Last week, the Sexuality Education and Information Council of the United States (SIECUS) released their monthly policy updates for sexuality educators and advocates.

Included in the May 2010 policy updates are the results of a new study from the Guttmacher Institute showing that rates of unintended pregnancy among teen women in the US may have been previously underestimated. Previous studies have counted the unintended pregnancy rate per 1,000 women in each age group surveyed without accounting for the rates among women who identify themselves as being sexually active versus those who do not. The new study shows significantly higher rates of unintended pregnancy for sexually active women than for women in general nationwide, particularly among women between the ages of 15 and 17 years old.

There’s also good news for comprehensive sexuality education advocates in Pennsylvania and Louisiana. House Education Committees in both states have just voted for legislation that would allow more comprehensive sexuality education curricula in public schools and provide guidelines for what that would look like.

If passed, both new laws require schools in each state to provide sexuality education that teaches about abstinence and contraception in ways that are medically accurate. While the Pennsylvania law leaves the specifics of curriculum development up to individual school boards, it also calls on the state department of health to create a list of guidelines that programs must follow to comply with the new legislation.

In Louisiana, sexuality education curricula must provide “information about human sexuality as a normal and healthy aspect of human development” in order to conform with this proposed legislation.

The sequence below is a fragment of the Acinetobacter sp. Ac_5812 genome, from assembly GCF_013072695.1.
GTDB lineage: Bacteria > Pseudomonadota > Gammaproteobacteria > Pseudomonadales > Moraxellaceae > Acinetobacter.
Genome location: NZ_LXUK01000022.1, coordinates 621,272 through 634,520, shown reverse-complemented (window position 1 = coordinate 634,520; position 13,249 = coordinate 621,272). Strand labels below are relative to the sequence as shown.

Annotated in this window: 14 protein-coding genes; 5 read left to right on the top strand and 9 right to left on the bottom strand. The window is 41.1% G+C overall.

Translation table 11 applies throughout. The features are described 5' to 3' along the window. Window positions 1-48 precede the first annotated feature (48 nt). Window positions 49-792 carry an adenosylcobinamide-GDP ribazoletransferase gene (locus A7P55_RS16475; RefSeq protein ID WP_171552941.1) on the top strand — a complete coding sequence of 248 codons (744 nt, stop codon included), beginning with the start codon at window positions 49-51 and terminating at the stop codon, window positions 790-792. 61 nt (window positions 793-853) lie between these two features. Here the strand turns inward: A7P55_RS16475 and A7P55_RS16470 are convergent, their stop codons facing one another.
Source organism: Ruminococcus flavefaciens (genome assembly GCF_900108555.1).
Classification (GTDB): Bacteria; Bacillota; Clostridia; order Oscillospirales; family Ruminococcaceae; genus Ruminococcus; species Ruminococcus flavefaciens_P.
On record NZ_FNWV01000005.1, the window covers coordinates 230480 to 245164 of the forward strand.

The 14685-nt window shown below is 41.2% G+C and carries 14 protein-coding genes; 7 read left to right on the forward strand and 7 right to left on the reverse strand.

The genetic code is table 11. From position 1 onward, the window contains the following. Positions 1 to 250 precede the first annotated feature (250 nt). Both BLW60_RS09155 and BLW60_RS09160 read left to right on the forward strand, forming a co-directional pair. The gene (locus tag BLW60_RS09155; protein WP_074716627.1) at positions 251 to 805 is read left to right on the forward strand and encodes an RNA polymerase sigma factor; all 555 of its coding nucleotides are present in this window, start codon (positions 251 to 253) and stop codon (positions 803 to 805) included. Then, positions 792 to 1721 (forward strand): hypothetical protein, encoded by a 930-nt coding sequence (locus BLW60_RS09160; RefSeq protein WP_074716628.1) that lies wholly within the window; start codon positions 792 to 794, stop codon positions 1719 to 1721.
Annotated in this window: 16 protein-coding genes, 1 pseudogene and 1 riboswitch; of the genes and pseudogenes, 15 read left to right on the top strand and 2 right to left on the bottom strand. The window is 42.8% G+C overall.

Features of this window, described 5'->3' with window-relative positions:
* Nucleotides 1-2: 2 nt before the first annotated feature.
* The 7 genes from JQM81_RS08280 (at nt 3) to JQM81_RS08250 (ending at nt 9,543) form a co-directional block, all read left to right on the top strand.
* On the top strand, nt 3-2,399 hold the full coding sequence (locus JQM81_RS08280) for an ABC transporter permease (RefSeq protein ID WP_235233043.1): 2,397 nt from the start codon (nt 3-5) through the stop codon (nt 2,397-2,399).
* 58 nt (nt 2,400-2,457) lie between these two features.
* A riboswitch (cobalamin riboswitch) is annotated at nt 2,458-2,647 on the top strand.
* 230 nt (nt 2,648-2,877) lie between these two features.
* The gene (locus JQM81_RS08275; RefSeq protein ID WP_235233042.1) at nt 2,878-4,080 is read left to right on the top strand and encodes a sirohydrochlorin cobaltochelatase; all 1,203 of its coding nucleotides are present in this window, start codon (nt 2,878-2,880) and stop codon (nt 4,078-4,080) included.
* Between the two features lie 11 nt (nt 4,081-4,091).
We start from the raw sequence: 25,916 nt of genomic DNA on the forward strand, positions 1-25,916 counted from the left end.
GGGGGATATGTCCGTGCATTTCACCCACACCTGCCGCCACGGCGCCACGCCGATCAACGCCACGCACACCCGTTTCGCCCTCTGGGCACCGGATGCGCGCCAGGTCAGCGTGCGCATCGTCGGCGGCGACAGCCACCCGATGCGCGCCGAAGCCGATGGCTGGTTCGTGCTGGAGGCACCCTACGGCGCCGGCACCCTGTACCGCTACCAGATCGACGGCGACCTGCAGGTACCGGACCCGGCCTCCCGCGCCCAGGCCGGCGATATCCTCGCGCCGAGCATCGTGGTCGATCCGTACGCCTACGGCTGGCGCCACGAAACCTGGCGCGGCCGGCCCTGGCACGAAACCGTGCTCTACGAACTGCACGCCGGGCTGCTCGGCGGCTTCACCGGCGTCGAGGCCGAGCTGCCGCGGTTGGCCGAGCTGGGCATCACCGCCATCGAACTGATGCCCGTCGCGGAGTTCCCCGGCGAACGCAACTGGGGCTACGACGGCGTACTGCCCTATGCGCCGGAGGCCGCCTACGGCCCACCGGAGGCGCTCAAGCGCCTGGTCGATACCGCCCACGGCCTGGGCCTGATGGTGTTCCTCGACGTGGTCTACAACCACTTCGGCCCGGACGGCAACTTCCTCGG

Both states have been previous recipients of Title V abstinence-only-until-marriage federal grants, but if these new laws pass, they will no longer be eligible to receive those funds. Federal funding for abstinence-only-until-marriage programs was eliminated from the 2010 federal budget by Congress and President Obama, but the funding stream was reinstated in health care reform legislation that became law this spring.

New funds available to states and community-based organizations from the President’s Teen Pregnancy Prevention Initiative could help states like Pennsylvania and Louisiana implement the new laws if they pass. These programs could also provide young people nationwide with the comprehensive, medically accurate sex education they need to make healthy decisions.

You can advocate for comprehensive sexuality education in your own state by researching your state’s laws and supporting legislation similar to the Louisiana and Pennsylvania bills. Consider organizing your youth group or congregation to write letters to your governor or state legislators encouraging them to reject Title V abstinence-only grants and create policies that support comprehensive sexuality education in local school districts. For the basic information on your state’s sex education policies and funding, see the SIECUS State Profiles. For resources on how to get started as an advocate, check out the Future of Sex Education website.

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Orelia Busch

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